21 August 2020

Patience the key for new walk-in centre at Dickson

| Michael Weaver
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Anne Douglas

Nursing manager at the new walk-in centre at Dickson, Anne Douglas. Photo: Supplied.

For career nurse Anne Douglas, patience is the key to making her patients better.

As manager of Canberra’s latest nurse-led walk-in centre at Dickson, Anne has been at the frontline of health services for almost 40 years in Canberra and is looking forward to opening the doors to the public next Wednesday (26 August).

Canberra’s fifth walk-in centre will be co-located in the Community Health Centre at the Dickson Group Centre and has been built at a cost of $9.8 million.

Anne told Region Media she has been busy making sure everything has a home in her new ‘home away from home’ and for the team of nurses she will oversee.

“I’m really excited to be working with this team of nurses. They’re incredibly well prepared for the role. Our nurse practitioners are all educated at Masters level and the advanced practice nurses have years of clinical experience,” Anne says.

Anne has just completed a stint as the nurse manager at Canberra’s first COVID-19 drive-through testing centre at EPIC, as well as having provided care to people in quarantine who returned to Canberra from overseas.

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Before the doors open to the new walk-in centre, all nurses have all completed a rigorous training program to prepare them for work on medicine’s frontline.

“When our nurses first come to the walk-in centre, they’ve already spent three weeks being shadowed by an experienced clinician,” Anne says.

“At the end of that, they have to sit an exam with a pretend patient and demonstrate they can do the proper assessment and make a good clinical judgment and follow the treatment protocols and standing orders.

“This training is absolutely vital because patients will come in with anything from issues with sexual health, muscular-skeletal and respiratory issues to people requiring an abdominal assessment or ear, nose and throat assessments to learning how to suture or assess someone’s mental health.”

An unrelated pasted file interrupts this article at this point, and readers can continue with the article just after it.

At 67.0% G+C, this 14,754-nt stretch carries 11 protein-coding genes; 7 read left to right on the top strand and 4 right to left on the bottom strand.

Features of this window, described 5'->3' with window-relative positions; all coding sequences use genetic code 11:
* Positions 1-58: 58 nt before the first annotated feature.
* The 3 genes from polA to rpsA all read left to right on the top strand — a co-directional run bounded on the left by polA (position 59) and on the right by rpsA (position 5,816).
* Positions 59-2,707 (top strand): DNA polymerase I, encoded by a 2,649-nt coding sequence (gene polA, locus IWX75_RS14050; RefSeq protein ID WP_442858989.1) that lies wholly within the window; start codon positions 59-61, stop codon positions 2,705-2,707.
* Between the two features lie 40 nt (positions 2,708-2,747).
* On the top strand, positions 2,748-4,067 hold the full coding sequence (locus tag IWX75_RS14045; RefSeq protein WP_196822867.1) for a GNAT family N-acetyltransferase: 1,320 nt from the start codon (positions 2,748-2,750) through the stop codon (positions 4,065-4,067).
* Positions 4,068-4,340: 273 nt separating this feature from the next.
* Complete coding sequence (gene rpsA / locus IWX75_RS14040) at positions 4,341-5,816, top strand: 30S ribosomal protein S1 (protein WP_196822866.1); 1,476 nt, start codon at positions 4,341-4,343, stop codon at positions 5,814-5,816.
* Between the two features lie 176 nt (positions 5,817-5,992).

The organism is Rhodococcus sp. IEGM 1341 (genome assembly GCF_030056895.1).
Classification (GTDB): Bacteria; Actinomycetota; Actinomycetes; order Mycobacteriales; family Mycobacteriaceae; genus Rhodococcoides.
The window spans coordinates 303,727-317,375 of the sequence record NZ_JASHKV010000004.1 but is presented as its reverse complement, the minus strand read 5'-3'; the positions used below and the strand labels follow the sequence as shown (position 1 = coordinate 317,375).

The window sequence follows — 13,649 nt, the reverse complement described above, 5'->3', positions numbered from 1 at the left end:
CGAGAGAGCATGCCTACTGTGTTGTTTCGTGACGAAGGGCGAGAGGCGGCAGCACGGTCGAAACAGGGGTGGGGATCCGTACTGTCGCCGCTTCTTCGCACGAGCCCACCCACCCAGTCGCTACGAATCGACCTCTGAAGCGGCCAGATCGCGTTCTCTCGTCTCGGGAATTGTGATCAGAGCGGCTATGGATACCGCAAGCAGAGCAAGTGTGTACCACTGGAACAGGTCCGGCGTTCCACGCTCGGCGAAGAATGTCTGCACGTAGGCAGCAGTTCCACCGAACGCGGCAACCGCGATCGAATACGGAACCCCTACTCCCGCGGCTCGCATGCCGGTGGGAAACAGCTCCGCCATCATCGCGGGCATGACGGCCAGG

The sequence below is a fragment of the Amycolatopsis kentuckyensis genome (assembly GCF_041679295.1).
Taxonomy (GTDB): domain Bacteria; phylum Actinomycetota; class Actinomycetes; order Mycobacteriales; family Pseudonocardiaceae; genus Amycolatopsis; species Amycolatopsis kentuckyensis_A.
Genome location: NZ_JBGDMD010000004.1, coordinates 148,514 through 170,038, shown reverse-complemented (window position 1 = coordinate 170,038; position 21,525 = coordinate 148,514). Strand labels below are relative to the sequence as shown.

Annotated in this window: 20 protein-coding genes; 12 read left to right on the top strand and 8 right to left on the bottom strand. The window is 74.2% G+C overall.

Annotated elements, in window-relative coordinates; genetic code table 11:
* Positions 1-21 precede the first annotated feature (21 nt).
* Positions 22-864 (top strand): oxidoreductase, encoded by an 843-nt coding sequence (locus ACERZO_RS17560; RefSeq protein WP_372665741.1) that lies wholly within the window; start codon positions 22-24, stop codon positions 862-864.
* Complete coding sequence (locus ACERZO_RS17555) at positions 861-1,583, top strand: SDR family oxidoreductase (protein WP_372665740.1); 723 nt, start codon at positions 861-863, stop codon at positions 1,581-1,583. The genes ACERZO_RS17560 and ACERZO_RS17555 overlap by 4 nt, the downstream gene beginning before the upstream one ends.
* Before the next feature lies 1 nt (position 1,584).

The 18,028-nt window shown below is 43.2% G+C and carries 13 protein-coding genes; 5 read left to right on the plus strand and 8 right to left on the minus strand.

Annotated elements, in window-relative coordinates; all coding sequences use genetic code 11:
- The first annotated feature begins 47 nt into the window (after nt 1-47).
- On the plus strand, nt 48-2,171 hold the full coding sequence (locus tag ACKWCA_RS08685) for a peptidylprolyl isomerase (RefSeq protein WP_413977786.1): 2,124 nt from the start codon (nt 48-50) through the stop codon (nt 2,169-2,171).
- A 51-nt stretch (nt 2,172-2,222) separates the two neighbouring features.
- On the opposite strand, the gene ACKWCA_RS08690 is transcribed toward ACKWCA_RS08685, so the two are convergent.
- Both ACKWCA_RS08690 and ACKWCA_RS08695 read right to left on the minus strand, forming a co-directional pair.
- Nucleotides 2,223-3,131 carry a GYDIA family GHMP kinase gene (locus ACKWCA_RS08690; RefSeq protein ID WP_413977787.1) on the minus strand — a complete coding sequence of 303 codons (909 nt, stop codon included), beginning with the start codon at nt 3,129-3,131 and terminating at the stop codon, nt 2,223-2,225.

Anne says the real learnings start on the job, where there has been a marked increase in the number of Canberrans presenting at walk-in centres at Belconnen, Tuggeranong, Gungahlin and Weston Creek.

Weston Creek Walk-in Centre

The Weston Creek Walk-in Centre. Photo: Thomas Lucraft.

“We can see from the increase in the number of people accessing the walk-in centres that it’s a very popular model in the ACT. In 2019, there were 67,766 patients across all the walk-in centres, and that was an increase of about 20,000 people from the previous year.

“People are obviously finding the service really great and are wanting to use it,” Anne says.

“One of the aspects of this model is to relieve some of the pressure on our emergency departments for the treatment of people with level four and five category presentations.”

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This may include foreign objects in the eye, a sprained ankle, fractures, migraines, earaches and other conditions that are non-urgent or that may be part of a chronic problem.

But Anne says she has seen it all after starting as a registered nurse at 19 years of age at the Royal Canberra Hospital and Woden Valley Hospital. She has worked her entire career in Canberra, including stints in urology and neurosurgery, community health and the emergency department at Calvary Hospital.

But being able to help patients and working with other nurses is what keeps her going.

“I highly value my profession and I feel really proud to be a nurse,” says Anne. “I really value being able to help people when they’re not feeling well. The best experience is when somebody comes in and something is wrong and I am going to be able to help them with that and tell that person they are going to feel better.”

The inner-north walk-in centre at Dickson will be open from 26 August, seven days a week from 7:30 am to 10:00 pm.

The Dickson Walk-In Centre

The Dickson Walk-In Centre will open next week on 26 August. Photo: Supplied.

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Bring it on. They’re wonderful facilities.

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